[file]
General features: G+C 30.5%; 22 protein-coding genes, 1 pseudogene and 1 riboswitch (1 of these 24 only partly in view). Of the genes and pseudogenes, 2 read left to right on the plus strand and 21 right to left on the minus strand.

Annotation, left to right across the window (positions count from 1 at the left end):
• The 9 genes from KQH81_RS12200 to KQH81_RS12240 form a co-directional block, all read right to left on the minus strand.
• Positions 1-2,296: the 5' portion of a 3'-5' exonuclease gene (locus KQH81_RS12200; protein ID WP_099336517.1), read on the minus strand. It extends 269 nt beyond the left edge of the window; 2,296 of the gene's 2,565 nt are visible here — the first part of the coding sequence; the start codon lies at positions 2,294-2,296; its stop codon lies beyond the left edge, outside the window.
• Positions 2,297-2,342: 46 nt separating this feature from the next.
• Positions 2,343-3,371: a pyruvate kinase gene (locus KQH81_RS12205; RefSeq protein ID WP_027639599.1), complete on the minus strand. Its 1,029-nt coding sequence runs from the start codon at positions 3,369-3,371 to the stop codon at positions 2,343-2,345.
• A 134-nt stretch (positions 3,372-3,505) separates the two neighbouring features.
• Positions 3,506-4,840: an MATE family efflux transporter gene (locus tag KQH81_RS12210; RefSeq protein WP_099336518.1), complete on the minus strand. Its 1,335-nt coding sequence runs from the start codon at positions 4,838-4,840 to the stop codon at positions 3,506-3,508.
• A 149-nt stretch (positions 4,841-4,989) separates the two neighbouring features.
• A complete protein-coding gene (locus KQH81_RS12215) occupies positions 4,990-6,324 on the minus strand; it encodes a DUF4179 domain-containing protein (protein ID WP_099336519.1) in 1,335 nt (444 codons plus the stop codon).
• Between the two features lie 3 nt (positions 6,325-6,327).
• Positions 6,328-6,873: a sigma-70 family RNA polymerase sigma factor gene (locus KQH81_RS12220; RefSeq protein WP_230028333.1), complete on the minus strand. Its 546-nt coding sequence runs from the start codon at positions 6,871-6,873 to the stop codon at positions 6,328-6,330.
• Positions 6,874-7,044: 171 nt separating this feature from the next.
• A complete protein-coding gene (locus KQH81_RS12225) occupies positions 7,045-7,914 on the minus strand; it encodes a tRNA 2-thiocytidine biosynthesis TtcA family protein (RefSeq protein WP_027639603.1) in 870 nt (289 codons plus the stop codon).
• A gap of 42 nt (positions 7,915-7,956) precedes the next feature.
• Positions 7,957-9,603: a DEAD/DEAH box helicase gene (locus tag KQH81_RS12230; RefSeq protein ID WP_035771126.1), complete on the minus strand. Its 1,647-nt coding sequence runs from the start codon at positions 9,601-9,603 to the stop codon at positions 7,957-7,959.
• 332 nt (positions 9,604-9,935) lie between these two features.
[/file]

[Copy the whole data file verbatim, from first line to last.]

General features: G+C 30.5%; 22 protein-coding genes, 1 pseudogene and 1 riboswitch (1 of these 24 only partly in view). Of the genes and pseudogenes, 2 read left to right on the plus strand and 21 right to left on the minus strand.

Annotation, left to right across the window (positions count from 1 at the left end):
• The 9 genes from KQH81_RS12200 to KQH81_RS12240 form a co-directional block, all read right to left on the minus strand.
• Positions 1-2,296: the 5' portion of a 3'-5' exonuclease gene (locus KQH81_RS12200; protein ID WP_099336517.1), read on the minus strand. It extends 269 nt beyond the left edge of the window; 2,296 of the gene's 2,565 nt are visible here — the first part of the coding sequence; the start codon lies at positions 2,294-2,296; its stop codon lies beyond the left edge, outside the window.
• Positions 2,297-2,342: 46 nt separating this feature from the next.
• Positions 2,343-3,371: a pyruvate kinase gene (locus KQH81_RS12205; RefSeq protein ID WP_027639599.1), complete on the minus strand. Its 1,029-nt coding sequence runs from the start codon at positions 3,369-3,371 to the stop codon at positions 2,343-2,345.
• A 134-nt stretch (positions 3,372-3,505) separates the two neighbouring features.
• Positions 3,506-4,840: an MATE family efflux transporter gene (locus tag KQH81_RS12210; RefSeq protein WP_099336518.1), complete on the minus strand. Its 1,335-nt coding sequence runs from the start codon at positions 4,838-4,840 to the stop codon at positions 3,506-3,508.
• A 149-nt stretch (positions 4,841-4,989) separates the two neighbouring features.
• A complete protein-coding gene (locus KQH81_RS12215) occupies positions 4,990-6,324 on the minus strand; it encodes a DUF4179 domain-containing protein (protein ID WP_099336519.1) in 1,335 nt (444 codons plus the stop codon).
• Between the two features lie 3 nt (positions 6,325-6,327).
• Positions 6,328-6,873: a sigma-70 family RNA polymerase sigma factor gene (locus KQH81_RS12220; RefSeq protein WP_230028333.1), complete on the minus strand. Its 546-nt coding sequence runs from the start codon at positions 6,871-6,873 to the stop codon at positions 6,328-6,330.
• Positions 6,874-7,044: 171 nt separating this feature from the next.
• A complete protein-coding gene (locus KQH81_RS12225) occupies positions 7,045-7,914 on the minus strand; it encodes a tRNA 2-thiocytidine biosynthesis TtcA family protein (RefSeq protein WP_027639603.1) in 870 nt (289 codons plus the stop codon).
• A gap of 42 nt (positions 7,915-7,956) precedes the next feature.
• Positions 7,957-9,603: a DEAD/DEAH box helicase gene (locus tag KQH81_RS12230; RefSeq protein ID WP_035771126.1), complete on the minus strand. Its 1,647-nt coding sequence runs from the start codon at positions 9,601-9,603 to the stop codon at positions 7,957-7,959.
• 332 nt (positions 9,604-9,935) lie between these two features.